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We Need a Free Market in Interest Rates

Summary:
We do not have a free market in interest rates today. We have not had one since the creation of the Fed in 1913. The Fed began buying bonds almost immediately, which pushes up the price and hence pushes down the interest rate. However, as I discuss in my theory of interest and prices, the Fed creates a resonant system with positive feedback loops. It wants lower rates (so the government can borrow more, more cheaply) but it gets a destabilized rate which moves higher. At first. Then lower, much lower. Then higher. Then lower. The Monetary Metals project is developing the first free market to set a rate in 105 years. I discuss it on video. [embedded content]

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We do not have a free market in interest rates today. We have not had one since the creation of the Fed in 1913. The Fed began buying bonds almost immediately, which pushes up the price and hence pushes down the interest rate.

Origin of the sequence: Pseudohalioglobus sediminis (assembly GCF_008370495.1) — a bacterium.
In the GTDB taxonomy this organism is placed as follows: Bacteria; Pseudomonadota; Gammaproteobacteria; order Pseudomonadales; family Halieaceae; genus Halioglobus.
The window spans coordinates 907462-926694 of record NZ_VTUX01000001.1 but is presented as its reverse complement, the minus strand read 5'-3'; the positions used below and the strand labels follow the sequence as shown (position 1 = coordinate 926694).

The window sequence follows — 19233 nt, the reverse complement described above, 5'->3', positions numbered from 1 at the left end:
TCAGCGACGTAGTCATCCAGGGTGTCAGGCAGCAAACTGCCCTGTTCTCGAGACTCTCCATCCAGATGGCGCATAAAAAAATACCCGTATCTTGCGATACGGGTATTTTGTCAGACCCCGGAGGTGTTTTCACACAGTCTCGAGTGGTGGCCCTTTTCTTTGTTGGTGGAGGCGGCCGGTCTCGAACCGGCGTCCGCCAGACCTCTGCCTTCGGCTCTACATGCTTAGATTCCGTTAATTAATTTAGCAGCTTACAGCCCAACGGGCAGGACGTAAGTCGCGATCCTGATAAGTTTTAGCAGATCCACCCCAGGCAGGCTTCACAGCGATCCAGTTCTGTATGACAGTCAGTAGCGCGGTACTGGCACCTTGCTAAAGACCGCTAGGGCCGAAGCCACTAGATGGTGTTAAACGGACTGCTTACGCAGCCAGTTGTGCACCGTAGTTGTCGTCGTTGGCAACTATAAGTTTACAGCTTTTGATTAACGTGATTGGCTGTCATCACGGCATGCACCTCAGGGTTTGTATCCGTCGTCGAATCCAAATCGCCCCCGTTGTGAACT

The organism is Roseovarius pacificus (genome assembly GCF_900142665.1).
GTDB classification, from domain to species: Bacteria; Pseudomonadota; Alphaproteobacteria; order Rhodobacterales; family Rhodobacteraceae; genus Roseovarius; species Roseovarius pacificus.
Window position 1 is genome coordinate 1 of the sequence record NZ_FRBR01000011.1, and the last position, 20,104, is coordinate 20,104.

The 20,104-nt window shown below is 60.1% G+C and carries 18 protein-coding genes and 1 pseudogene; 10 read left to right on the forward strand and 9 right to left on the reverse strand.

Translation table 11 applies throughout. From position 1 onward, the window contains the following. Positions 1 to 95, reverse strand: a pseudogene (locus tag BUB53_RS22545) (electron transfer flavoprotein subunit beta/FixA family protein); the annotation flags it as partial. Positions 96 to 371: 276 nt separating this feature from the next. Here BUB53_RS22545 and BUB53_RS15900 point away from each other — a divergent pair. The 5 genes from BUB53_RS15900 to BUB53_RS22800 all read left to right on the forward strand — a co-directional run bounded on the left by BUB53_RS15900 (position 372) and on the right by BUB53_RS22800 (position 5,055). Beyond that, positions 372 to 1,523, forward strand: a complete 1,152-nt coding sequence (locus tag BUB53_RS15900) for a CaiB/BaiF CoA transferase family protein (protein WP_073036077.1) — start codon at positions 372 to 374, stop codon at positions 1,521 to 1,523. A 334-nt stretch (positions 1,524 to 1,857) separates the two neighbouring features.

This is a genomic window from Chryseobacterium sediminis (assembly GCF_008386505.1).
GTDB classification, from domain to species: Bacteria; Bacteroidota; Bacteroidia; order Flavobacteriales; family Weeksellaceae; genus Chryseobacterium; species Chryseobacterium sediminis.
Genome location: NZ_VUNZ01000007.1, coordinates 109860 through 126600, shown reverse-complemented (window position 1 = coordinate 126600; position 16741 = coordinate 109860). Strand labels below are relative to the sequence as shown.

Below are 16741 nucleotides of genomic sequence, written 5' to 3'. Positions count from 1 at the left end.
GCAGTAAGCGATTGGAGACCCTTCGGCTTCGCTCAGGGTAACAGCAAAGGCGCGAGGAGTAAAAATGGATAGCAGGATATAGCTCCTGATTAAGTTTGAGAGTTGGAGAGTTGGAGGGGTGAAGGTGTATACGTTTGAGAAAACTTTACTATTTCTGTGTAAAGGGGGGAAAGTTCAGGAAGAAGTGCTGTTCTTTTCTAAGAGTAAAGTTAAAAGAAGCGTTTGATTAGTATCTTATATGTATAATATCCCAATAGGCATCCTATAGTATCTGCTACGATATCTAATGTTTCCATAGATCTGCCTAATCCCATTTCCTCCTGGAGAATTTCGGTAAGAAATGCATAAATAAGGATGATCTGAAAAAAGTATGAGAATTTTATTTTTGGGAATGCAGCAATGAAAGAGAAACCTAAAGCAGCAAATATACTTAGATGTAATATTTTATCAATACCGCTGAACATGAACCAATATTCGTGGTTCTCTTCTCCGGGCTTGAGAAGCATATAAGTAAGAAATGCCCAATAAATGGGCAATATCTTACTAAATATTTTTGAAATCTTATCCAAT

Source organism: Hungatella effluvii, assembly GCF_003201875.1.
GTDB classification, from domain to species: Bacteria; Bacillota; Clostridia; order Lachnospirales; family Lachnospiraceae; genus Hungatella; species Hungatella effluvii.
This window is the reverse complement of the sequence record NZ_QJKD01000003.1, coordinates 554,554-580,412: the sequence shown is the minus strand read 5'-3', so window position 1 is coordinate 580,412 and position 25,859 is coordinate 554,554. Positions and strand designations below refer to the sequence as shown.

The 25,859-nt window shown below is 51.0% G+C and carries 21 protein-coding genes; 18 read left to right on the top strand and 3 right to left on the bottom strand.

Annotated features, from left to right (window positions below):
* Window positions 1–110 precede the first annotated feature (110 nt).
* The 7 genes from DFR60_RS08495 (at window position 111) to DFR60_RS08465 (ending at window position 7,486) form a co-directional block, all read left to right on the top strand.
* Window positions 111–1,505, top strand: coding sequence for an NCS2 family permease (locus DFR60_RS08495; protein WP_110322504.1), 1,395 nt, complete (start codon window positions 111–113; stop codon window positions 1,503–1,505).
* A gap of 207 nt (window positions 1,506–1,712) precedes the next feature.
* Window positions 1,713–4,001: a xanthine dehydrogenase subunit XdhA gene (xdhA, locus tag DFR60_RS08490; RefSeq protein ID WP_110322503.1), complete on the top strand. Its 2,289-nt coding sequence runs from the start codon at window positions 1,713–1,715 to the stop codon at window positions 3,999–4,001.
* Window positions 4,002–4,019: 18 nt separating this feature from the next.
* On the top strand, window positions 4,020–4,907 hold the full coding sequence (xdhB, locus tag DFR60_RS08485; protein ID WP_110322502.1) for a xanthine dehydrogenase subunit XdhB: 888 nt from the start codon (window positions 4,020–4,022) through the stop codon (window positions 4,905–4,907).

However, as I discuss in my theory of interest and prices, the Fed creates a resonant system with positive feedback loops. It wants lower rates (so the government can borrow more, more cheaply) but it gets a destabilized rate which moves higher. At first. Then lower, much lower. Then higher. Then lower.

The Monetary Metals project is developing the first free market to set a rate in 105 years. I discuss it on video.

Keith Weiner
Keith Weiner is CEO of Monetary Metals, a precious metals fund company in Scottsdale, Arizona. He is a leading authority in the areas of gold, money, and credit and has made important contributions to the development of trading techniques founded upon the analysis of bid-ask spreads. He is founder of DiamondWare, a software company sold to Nortel in 2008, and he currently serves as president of the Gold Standard Institute USA. Weiner attended university at Rensselaer Polytechnic Institute, and earned his PhD at the New Austrian School of Economics.

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